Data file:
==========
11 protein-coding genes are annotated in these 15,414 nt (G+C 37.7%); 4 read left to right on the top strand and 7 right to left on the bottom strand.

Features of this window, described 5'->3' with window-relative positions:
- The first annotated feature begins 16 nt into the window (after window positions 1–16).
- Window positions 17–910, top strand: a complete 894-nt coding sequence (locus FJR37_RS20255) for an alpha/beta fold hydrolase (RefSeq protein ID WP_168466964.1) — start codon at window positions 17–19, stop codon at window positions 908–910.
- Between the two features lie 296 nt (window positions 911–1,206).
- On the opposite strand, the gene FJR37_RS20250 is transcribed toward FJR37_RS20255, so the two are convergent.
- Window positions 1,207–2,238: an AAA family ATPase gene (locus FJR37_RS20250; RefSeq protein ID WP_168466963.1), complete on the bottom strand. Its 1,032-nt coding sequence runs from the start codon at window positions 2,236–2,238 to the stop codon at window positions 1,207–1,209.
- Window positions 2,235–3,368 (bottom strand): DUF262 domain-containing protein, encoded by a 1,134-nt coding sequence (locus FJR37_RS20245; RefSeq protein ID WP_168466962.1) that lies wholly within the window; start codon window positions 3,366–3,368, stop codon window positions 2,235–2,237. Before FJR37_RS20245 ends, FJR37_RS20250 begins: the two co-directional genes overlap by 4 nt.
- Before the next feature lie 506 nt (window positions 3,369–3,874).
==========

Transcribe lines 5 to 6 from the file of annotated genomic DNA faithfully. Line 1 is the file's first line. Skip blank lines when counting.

- Between the two features lie 296 nt (window positions 911–1,206).
- On the opposite strand, the gene FJR37_RS20250 is transcribed toward FJR37_RS20255, so the two are convergent.